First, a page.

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If no charges have been filed, do courts have any responsibility to protect a suspect's privacy during an investigation? Example below. Let's say this is in New Jersey, United States.

Mrs. X is under investigation for an alleged crime (say, embezzling from her employer). Prosecutors have obtained a search warrant and seized her computer. X's attorney files a motion arguing against the validity of the computer search, and a court date is selected for a hearing before a judge.

At that hearing, the prosecutor requests that the courtroom be closed to the public, to protect X's privacy since no charges have been filed. (Perhaps this is her office's policy in these circumstances; her motivation is not clear at this point.) The judge rejects the prosecutor's request and refuses to seal the courtroom. Members of the public witness the court proceedings and learn that X is under investigation for embezzling from her employer. Not only has X not been convicted of any crime; she hasn't even been charged yet (and indeed might never be).

Have any of X's rights been violated? Did she have any right to not have her name tarnished before enough evidence was gathered to even charge her with a crime?

(And: if her rights have indeed been violated, does she have any legal recourse?)

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Mrs. X is under investigation for an alleged crime (say, embezzling from her employer). Prosecutors have obtained a search warrant and seized her computer. X's attorney files a motion arguing against the validity of the computer search, and a court date is selected for a hearing before a judge. At that hearing, the prosecutor requests that the courtroom be closed to the public

Search warrants

Search warrants are generally issued ex parte (i.e. without an adversarial hearing) and are routinely kept secret until they have been carried out. Targets of search warrants are often, but hardly always, the subject of criminal investigations. Search warrants can only be issued upon a showing a probable cause to believe that the search will reveal evidence pertinent to a crime that has been committed.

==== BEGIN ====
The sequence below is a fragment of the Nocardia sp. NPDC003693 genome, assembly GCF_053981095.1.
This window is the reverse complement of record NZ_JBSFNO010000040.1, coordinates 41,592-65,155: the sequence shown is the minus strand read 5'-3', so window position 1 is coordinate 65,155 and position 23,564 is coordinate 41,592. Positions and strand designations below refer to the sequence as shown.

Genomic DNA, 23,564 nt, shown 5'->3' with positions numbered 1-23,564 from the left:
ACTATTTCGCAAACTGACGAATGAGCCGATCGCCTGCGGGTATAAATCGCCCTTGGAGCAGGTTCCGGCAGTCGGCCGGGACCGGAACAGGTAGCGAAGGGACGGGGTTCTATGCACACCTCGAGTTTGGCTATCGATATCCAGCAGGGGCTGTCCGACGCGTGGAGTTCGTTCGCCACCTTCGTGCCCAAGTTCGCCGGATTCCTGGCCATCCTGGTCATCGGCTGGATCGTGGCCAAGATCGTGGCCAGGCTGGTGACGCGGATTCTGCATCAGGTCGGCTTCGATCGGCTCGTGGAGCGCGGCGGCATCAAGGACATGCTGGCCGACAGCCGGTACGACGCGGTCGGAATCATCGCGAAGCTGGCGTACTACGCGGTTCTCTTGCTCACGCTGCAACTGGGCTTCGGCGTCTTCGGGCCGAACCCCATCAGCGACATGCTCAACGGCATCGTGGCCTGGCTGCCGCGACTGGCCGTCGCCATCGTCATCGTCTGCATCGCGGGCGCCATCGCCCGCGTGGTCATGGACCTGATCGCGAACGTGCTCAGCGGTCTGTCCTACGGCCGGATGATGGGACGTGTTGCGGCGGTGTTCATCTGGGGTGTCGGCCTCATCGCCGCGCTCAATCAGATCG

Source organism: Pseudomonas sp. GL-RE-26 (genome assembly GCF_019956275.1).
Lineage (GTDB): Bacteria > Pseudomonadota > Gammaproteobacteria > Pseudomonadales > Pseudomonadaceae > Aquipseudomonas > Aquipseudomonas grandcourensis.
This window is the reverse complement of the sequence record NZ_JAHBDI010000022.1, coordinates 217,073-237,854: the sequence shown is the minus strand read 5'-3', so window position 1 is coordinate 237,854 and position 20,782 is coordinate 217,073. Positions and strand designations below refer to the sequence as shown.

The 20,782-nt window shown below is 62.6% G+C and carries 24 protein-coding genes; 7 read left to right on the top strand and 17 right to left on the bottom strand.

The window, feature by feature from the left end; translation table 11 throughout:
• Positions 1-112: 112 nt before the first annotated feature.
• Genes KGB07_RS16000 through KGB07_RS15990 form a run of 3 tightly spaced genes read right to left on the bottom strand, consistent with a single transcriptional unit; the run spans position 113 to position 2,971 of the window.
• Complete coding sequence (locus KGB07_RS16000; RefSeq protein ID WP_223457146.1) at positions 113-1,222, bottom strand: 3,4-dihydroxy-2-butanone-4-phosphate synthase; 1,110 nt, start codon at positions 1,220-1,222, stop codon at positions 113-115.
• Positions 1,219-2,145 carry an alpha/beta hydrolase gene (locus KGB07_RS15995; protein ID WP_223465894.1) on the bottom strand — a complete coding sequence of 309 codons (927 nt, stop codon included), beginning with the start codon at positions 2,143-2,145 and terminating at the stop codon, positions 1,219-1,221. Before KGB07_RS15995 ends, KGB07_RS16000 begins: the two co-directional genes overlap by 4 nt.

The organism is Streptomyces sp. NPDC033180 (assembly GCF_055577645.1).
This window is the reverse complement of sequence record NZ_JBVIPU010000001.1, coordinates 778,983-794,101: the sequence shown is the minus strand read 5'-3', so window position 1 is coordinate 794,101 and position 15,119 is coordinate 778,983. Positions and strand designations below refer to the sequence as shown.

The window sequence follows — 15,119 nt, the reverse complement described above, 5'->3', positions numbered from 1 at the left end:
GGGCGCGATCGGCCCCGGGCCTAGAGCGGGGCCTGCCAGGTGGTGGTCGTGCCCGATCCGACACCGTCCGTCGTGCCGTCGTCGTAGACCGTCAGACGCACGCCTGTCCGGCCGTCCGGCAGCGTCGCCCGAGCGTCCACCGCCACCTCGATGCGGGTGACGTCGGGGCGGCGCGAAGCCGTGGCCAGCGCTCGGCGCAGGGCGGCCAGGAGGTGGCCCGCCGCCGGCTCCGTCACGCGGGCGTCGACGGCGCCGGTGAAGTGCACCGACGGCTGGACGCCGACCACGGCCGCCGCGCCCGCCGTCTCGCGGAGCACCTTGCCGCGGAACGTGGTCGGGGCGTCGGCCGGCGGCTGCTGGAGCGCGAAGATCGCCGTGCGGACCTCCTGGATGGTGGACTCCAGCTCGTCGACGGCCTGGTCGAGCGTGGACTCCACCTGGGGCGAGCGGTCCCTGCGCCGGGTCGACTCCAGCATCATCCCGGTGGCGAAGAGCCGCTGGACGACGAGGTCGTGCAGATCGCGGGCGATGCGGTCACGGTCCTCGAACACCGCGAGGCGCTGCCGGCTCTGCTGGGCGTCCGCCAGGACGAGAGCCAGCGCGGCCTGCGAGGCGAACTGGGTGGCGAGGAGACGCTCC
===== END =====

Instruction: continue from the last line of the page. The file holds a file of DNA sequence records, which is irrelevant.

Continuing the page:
If a search warrant is issued wrongfully, the remedies are a motion to suppress illegally obtained evidence, and/or a civil lawsuit for money damages, after the search has been completed.

Conceivably, a search warrant target could argue that the affidavit providing a basis for the search should continue to be kept under seal, but, unless this was necessary for a grand jury investigation to continue in secrecy, this request would usually be denied.

Subpoenas

A subpoena does not require a showing of probable cause to issue and can be contested before documents are turned over pursuant to it by the person to whom it is directed (and sometimes other people as well), but a subpoena is rarely issued to an actual target of a criminal investigation.

A prosecutor can usually maintain secrecy by conducting an investigation through a grand jury which has subpoena power.

Protecting the privacy of a subpoena target would not be a valid reason for closing the courtroom.

But a prosecutor's desire to not tip off other subjects of the grand jury investigation, which a public hearing on quashing a grand jury subpoena might do, would be a basis for a valid request from the prosecutor to close the hearing to the public.

Have any of X's rights been violated?

No.

There is a constitutional right of the public and the press to attend court hearings in most circumstances.

There is no constitutional right to not have your reputation tarnished by criminal prosecutors in the course of a criminal investigation.

Also, generally speaking, prosecutors have absolute immunity from liability for any conduct they commit in the course of a courtroom process.

Did she have any right to not have her name tarnished before enough evidence was gathered to even charge her with a crime?

No.

Similar arguments were soundly rejected by an appellate court panel, for example, in the classified documents criminal investigation of former President Trump.

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    Thanks for the thoughtful response. And for making the distinction between warrants and subpoenas. It sounds like I should have used a subpoena to illustrate my example, not a warrant; but you've answered my question either way.
    – user75575
    Commented Jun 3, 2023 at 3:17

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